Effects of vitamin E on immune function of dairy cows

I. Politis From the Department of Animal and Food Sciences, University of Vermont, Burlington, VT 05405 (Politis, Gilmore); Department of Animal Science, Cornell University, Ithaca, NY 14853 (Gorewit); Agriculture Canada, Research Branch, Ottawa, Ontario, Canada K1A 0C6 (Hidiroglou, Batra); and Roche Vitamins and Fine Chemicals Nutley, NJ 07110 (Scherf).

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M. Hidiroglou From the Department of Animal and Food Sciences, University of Vermont, Burlington, VT 05405 (Politis, Gilmore); Department of Animal Science, Cornell University, Ithaca, NY 14853 (Gorewit); Agriculture Canada, Research Branch, Ottawa, Ontario, Canada K1A 0C6 (Hidiroglou, Batra); and Roche Vitamins and Fine Chemicals Nutley, NJ 07110 (Scherf).

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T. R. Batra From the Department of Animal and Food Sciences, University of Vermont, Burlington, VT 05405 (Politis, Gilmore); Department of Animal Science, Cornell University, Ithaca, NY 14853 (Gorewit); Agriculture Canada, Research Branch, Ottawa, Ontario, Canada K1A 0C6 (Hidiroglou, Batra); and Roche Vitamins and Fine Chemicals Nutley, NJ 07110 (Scherf).

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J. A. Gilmore From the Department of Animal and Food Sciences, University of Vermont, Burlington, VT 05405 (Politis, Gilmore); Department of Animal Science, Cornell University, Ithaca, NY 14853 (Gorewit); Agriculture Canada, Research Branch, Ottawa, Ontario, Canada K1A 0C6 (Hidiroglou, Batra); and Roche Vitamins and Fine Chemicals Nutley, NJ 07110 (Scherf).

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R. C. Gorewit From the Department of Animal and Food Sciences, University of Vermont, Burlington, VT 05405 (Politis, Gilmore); Department of Animal Science, Cornell University, Ithaca, NY 14853 (Gorewit); Agriculture Canada, Research Branch, Ottawa, Ontario, Canada K1A 0C6 (Hidiroglou, Batra); and Roche Vitamins and Fine Chemicals Nutley, NJ 07110 (Scherf).

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H. Scherf From the Department of Animal and Food Sciences, University of Vermont, Burlington, VT 05405 (Politis, Gilmore); Department of Animal Science, Cornell University, Ithaca, NY 14853 (Gorewit); Agriculture Canada, Research Branch, Ottawa, Ontario, Canada K1A 0C6 (Hidiroglou, Batra); and Roche Vitamins and Fine Chemicals Nutley, NJ 07110 (Scherf).

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SUMMARY

The effect of vitamin E supplementation on the immune function of dairy cows was studied. Twelve cows were assigned to 1 of the 2 experimental groups: control (no vitamin E supplementation), and vitamin E-supplemented. Supplementation of vitamin E started 4 weeks before and continued up to 8 weeks after parturition and included oral supplementation of vitamin E at the rate of 3,000 IU/cow/d. In addition, the same group of cows received 1 injection of vitamin E (5,000 IU), 1 week prior to the expected date of parturition. Data indicated that blood neutrophils isolated from control cows produced twofold less (P < 0.05) superoxide anion after parturition, compared with the corresponding value before parturition. Furthermore, blood macrophages isolated from control cows produced 15 and 35% (P < 0.05) less interleukin 1 (il-1) and major histocompatibility (mhc) class-II antigens, respectively, after parturition, compared with the corresponding values before parturition. These data, collectively, indicate that functions of blood macrophages and neutrophils are depressed during the early postpartum period in control cows. In contrast, there were no differences in superoxide anion production by blood neutrophils, or in il-1 production, and mhc class-II antigen expression by blood macrophages before and after parturition in cows supplemented with vitamin E. There were no differences in lymphocyte proliferation, or il-1 production and mhc class-II antigen expression by mammary macrophages when control and vitamin E-supplemented cows were compared. We conclude that vitamin E prevented suppression of blood neutrophil and macrophage function during the early postpartum period.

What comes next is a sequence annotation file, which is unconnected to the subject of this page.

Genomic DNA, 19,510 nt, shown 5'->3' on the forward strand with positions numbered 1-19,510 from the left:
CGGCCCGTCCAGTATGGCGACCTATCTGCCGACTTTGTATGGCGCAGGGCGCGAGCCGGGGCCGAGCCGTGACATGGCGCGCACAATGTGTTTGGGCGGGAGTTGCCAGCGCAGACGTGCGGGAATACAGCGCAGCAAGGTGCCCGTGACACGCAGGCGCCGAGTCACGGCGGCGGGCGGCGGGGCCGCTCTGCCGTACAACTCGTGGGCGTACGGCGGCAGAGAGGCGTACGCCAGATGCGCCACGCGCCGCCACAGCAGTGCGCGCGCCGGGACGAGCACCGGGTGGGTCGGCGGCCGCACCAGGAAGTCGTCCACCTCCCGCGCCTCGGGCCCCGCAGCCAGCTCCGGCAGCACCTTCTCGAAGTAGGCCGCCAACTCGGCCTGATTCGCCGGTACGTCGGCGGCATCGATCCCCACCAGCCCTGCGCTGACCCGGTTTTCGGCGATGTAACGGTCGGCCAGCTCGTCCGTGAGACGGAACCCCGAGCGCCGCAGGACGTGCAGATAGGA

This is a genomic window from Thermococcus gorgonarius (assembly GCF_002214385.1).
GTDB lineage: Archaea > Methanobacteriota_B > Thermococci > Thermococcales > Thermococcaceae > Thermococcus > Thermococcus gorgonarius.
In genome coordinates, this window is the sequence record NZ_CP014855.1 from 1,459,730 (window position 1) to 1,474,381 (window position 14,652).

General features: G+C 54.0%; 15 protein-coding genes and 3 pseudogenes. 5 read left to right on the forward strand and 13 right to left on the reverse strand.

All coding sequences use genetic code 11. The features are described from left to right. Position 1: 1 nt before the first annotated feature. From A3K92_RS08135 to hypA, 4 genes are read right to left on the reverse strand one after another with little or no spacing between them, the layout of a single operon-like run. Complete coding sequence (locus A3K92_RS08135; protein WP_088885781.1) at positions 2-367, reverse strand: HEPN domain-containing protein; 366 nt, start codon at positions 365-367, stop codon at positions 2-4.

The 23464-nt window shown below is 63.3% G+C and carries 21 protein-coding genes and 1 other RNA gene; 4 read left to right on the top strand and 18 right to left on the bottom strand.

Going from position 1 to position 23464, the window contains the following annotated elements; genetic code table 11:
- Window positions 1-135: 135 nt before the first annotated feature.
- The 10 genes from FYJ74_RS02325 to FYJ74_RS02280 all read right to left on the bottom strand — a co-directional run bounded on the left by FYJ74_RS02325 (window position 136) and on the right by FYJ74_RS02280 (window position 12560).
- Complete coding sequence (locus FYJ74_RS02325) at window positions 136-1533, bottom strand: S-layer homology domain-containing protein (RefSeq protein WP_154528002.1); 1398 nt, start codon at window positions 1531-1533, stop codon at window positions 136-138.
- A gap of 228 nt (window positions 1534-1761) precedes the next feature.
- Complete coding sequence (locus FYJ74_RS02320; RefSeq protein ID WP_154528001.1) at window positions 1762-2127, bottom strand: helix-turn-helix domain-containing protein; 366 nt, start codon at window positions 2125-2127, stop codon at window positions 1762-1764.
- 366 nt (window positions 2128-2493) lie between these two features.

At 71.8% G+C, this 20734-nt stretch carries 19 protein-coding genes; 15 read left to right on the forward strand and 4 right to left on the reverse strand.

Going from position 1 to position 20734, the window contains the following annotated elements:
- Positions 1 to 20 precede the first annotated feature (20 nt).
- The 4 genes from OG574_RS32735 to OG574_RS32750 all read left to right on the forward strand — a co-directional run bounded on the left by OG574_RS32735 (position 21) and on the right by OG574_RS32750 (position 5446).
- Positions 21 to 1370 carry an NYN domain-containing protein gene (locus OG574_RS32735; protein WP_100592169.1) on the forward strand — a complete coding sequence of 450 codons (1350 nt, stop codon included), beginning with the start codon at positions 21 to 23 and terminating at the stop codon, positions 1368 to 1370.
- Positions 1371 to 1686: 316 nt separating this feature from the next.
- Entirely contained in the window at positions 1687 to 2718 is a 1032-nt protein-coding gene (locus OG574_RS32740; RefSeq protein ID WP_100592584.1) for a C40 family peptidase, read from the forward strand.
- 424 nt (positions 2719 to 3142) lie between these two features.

SUMMARY

The effect of vitamin E supplementation on the immune function of dairy cows was studied. Twelve cows were assigned to 1 of the 2 experimental groups: control (no vitamin E supplementation), and vitamin E-supplemented. Supplementation of vitamin E started 4 weeks before and continued up to 8 weeks after parturition and included oral supplementation of vitamin E at the rate of 3,000 IU/cow/d. In addition, the same group of cows received 1 injection of vitamin E (5,000 IU), 1 week prior to the expected date of parturition. Data indicated that blood neutrophils isolated from control cows produced twofold less (P < 0.05) superoxide anion after parturition, compared with the corresponding value before parturition. Furthermore, blood macrophages isolated from control cows produced 15 and 35% (P < 0.05) less interleukin 1 (il-1) and major histocompatibility (mhc) class-II antigens, respectively, after parturition, compared with the corresponding values before parturition. These data, collectively, indicate that functions of blood macrophages and neutrophils are depressed during the early postpartum period in control cows. In contrast, there were no differences in superoxide anion production by blood neutrophils, or in il-1 production, and mhc class-II antigen expression by blood macrophages before and after parturition in cows supplemented with vitamin E. There were no differences in lymphocyte proliferation, or il-1 production and mhc class-II antigen expression by mammary macrophages when control and vitamin E-supplemented cows were compared. We conclude that vitamin E prevented suppression of blood neutrophil and macrophage function during the early postpartum period.

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